DAVIE, Fla. -- The Miami Dolphins made major headlines Thursday by drafting Ole Miss offensive tackle Laremy Tunsil with their first-round pick. Tunsil’s stock tumbled Thursday after a video of him wearing a gas mask and smoking a substance from a plastic tube surfaced on social media. Tunsil also admitted Thursday to taking cash from a coach while he was a college player.
In terms of X's and O's, Miami got good value in Tunsil, who was the No. 2 player on the team's board. Now comes the hard part. Do the Dolphins have the right infrastructure to keep Tunsil on a straight path and help him become the best player he can be?
The Dolphins must provide leadership for Tunsil. They aren’t a veteran team or perennial winner, like the New England Patriots, Seattle Seahawks or Denver Broncos. One of the things that has hurt Miami most during its seven-year playoff drought is a lack of leadership.
Quarterback Ryan Tannehill is a leader by default but not because he’s good at it. In fact, the incident last season in which he made disparaging remarks to a scout-team player during practice didn’t go over well in the locker room and proved Tannehill has plenty of room to grow in that area.
Defensive tackle Ndamukong Suh is a great player who also is a loner. He prefers to do his own thing, leading by example and expecting others to follow. Mike Pouncey might provide the best example of leadership, but he’s Miami’s center.
The Dolphins must coach Tunsil up. He could be playing out of position at guard his rookie season, if the team wants to keep veteran offensive tackles Branden Albert and Ja'Wuan James in their natural spots. Miami hired the youngest head coach in the NFL: Adam Gase, who is 37 and will be learning on the job. A player with character red flags provides another complex matter for an inexperienced head coach to deal with in his rookie season.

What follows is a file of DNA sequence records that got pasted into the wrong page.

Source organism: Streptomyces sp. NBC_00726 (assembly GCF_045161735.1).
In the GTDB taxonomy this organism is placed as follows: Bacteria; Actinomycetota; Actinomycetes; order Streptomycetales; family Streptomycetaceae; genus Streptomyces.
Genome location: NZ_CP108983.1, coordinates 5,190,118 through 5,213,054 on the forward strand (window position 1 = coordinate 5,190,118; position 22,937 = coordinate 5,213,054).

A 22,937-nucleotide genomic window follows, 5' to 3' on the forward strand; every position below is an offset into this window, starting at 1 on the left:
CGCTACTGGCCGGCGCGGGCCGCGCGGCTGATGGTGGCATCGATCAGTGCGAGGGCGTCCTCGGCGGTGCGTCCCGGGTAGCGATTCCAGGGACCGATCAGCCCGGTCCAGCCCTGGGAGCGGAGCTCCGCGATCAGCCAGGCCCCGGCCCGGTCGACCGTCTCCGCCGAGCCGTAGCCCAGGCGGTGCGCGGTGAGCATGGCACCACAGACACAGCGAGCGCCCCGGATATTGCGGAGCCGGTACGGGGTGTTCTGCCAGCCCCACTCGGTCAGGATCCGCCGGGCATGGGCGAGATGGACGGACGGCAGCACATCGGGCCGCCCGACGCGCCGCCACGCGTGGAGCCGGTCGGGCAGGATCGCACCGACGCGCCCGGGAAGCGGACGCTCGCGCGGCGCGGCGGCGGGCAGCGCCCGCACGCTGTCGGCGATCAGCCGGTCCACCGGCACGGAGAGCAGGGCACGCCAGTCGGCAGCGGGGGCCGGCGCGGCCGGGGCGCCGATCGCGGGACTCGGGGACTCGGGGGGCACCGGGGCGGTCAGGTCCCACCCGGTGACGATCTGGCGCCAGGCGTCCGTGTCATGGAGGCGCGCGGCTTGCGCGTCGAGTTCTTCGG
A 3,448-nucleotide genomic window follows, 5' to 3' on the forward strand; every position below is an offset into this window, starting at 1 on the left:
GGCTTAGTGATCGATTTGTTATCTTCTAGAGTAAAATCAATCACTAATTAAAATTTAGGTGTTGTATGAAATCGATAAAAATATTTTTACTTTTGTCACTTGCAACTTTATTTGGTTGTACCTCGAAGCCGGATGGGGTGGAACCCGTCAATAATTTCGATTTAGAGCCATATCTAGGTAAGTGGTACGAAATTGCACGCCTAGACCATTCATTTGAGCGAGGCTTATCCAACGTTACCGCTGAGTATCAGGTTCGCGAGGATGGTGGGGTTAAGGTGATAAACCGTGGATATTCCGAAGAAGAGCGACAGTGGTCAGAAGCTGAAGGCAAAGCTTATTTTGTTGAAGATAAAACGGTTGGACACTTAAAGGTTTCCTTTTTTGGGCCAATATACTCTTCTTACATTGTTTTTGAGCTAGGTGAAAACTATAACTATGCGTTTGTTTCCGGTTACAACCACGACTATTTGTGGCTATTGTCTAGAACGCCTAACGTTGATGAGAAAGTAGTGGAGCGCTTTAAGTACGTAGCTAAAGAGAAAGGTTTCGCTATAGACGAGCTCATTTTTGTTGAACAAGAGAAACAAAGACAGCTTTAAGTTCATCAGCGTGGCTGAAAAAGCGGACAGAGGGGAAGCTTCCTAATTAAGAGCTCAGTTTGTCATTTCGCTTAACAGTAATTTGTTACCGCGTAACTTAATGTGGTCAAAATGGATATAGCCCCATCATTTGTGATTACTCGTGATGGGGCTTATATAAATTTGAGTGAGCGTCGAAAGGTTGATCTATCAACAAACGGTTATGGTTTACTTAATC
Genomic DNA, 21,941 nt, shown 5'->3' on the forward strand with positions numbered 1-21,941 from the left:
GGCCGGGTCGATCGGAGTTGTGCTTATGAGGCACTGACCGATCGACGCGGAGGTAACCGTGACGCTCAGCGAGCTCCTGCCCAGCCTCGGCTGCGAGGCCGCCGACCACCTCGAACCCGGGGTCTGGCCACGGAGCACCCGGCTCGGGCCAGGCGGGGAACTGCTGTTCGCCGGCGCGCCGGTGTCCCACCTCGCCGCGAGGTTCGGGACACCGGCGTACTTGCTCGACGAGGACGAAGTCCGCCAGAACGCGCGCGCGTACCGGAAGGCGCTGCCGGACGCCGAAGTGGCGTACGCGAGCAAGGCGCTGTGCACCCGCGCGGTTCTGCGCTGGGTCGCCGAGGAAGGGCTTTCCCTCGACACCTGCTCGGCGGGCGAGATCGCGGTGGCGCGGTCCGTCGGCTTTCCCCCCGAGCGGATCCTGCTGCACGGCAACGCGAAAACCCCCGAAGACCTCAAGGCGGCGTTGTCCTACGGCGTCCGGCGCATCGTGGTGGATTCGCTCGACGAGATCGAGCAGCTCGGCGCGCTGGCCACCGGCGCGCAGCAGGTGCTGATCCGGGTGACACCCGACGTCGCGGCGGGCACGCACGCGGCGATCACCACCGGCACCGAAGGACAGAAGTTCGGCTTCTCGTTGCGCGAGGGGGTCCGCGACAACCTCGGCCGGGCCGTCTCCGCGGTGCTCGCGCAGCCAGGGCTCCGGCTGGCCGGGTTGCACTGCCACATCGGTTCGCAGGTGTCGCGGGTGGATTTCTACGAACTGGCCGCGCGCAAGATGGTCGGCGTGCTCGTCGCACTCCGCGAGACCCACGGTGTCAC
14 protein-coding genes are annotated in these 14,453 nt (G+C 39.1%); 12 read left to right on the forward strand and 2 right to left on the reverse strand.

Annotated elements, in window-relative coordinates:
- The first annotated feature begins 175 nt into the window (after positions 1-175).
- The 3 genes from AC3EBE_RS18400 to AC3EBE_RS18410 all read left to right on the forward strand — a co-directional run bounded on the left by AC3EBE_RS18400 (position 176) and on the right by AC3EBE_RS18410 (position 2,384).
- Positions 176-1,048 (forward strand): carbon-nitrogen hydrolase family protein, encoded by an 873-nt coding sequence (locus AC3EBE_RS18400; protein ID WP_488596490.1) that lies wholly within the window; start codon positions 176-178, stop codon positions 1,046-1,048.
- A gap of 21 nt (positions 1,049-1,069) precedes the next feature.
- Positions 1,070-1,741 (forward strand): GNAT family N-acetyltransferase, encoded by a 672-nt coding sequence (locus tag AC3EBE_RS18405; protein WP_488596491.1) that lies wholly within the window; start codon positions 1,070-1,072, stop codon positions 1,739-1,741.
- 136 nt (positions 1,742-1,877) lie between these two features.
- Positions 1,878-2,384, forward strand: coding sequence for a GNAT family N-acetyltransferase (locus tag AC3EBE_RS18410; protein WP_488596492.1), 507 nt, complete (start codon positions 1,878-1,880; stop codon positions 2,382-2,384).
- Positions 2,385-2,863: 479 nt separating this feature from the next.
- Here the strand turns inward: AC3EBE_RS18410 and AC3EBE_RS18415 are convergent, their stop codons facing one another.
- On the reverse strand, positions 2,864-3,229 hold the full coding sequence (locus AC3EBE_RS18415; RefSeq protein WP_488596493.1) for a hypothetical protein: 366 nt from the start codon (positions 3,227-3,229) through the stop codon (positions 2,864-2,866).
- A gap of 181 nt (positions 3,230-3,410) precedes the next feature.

You don’t have to look far with Miami to find a comparable cautionary tale. Three years ago, the Dolphins traded up to No. 3 overall to select Dion Jordan. Like Tunsil, Jordan was projected as one of the draft's top prospects. Also like Tunsil, Jordan was expected to be a future Pro Bowler and franchise building block for the Dolphins.
However, Jordan quickly got sidetracked and is the team’s biggest draft bust in recent memory. Jordan was suspended by the NFL three times in three years, and his most recent substance-abuse violation cost him the entire 2015 season. The Dolphins have had very little contact with Jordan in the past year and are unsure if he still wants to play football.
“[Tunsil] is a guy, he loves football,” said Dolphins general manager Chris Grier, who was part of the front office that selected Jordan in 2013. “This is guy that’s ultra-competitive when you watch him play. This is a different situation from that [Jordan]. This guy is different.”
Grier's talking up Tunsil’s love of the game can be viewed as an indictment of Jordan. However, Jordan’s derailment happened on the Dolphins’ watch, so perhaps the bigger question is whether the Dolphins are different now. Did the team learn the lessons that will keep Tunsil going in the right direction?
Watching Tunsil’s career unfold in Miami will be one of the most intriguing storylines in the NFL this season. Tunsil describes himself as a "good guy," "laid back" and "harmless." At the very least, he has some maturing to do and must show improved judgment.
The Dolphins have put a lot of confidence in Tunsil -- and themselves -- that this pick will result in a major boon for the team, which is the opposite of what happened with Jordan.
For better or worse, Tunsil is now the signature draft pick of the Mike Tannenbaum and Grier era in Miami.